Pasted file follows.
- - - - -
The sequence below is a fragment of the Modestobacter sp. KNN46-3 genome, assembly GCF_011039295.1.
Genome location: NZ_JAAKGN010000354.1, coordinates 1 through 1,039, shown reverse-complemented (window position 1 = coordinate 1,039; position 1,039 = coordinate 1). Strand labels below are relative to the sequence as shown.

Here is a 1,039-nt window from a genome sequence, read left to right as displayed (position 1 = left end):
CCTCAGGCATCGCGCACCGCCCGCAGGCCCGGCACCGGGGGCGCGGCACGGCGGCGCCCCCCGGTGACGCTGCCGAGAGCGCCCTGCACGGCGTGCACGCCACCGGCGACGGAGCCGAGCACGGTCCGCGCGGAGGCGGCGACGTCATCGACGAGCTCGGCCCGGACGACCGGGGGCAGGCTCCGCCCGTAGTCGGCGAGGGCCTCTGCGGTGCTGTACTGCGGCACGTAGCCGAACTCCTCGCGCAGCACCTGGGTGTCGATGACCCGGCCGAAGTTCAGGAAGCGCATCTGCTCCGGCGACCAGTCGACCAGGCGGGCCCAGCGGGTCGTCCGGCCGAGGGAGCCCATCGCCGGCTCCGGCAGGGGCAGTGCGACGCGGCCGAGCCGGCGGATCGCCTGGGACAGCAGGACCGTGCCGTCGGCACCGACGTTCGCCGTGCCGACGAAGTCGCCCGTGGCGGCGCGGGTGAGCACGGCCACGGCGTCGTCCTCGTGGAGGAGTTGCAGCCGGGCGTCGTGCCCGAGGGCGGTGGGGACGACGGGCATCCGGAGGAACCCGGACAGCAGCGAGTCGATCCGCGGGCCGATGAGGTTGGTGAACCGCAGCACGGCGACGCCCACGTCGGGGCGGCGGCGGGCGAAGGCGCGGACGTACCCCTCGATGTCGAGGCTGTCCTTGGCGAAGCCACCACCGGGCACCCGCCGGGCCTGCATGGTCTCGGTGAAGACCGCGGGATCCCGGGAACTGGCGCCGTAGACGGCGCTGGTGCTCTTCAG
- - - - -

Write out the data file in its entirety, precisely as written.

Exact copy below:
The sequence below is a fragment of the Modestobacter sp. KNN46-3 genome, assembly GCF_011039295.1.
Genome location: NZ_JAAKGN010000354.1, coordinates 1 through 1,039, shown reverse-complemented (window position 1 = coordinate 1,039; position 1,039 = coordinate 1). Strand labels below are relative to the sequence as shown.

Here is a 1,039-nt window from a genome sequence, read left to right as displayed (position 1 = left end):
CCTCAGGCATCGCGCACCGCCCGCAGGCCCGGCACCGGGGGCGCGGCACGGCGGCGCCCCCCGGTGACGCTGCCGAGAGCGCCCTGCACGGCGTGCACGCCACCGGCGACGGAGCCGAGCACGGTCCGCGCGGAGGCGGCGACGTCATCGACGAGCTCGGCCCGGACGACCGGGGGCAGGCTCCGCCCGTAGTCGGCGAGGGCCTCTGCGGTGCTGTACTGCGGCACGTAGCCGAACTCCTCGCGCAGCACCTGGGTGTCGATGACCCGGCCGAAGTTCAGGAAGCGCATCTGCTCCGGCGACCAGTCGACCAGGCGGGCCCAGCGGGTCGTCCGGCCGAGGGAGCCCATCGCCGGCTCCGGCAGGGGCAGTGCGACGCGGCCGAGCCGGCGGATCGCCTGGGACAGCAGGACCGTGCCGTCGGCACCGACGTTCGCCGTGCCGACGAAGTCGCCCGTGGCGGCGCGGGTGAGCACGGCCACGGCGTCGTCCTCGTGGAGGAGTTGCAGCCGGGCGTCGTGCCCGAGGGCGGTGGGGACGACGGGCATCCGGAGGAACCCGGACAGCAGCGAGTCGATCCGCGGGCCGATGAGGTTGGTGAACCGCAGCACGGCGACGCCCACGTCGGGGCGGCGGCGGGCGAAGGCGCGGACGTACCCCTCGATGTCGAGGCTGTCCTTGGCGAAGCCACCACCGGGCACCCGCCGGGCCTGCATGGTCTCGGTGAAGACCGCGGGATCCCGGGAACTGGCGCCGTAGACGGCGCTGGTGCTCTTCAG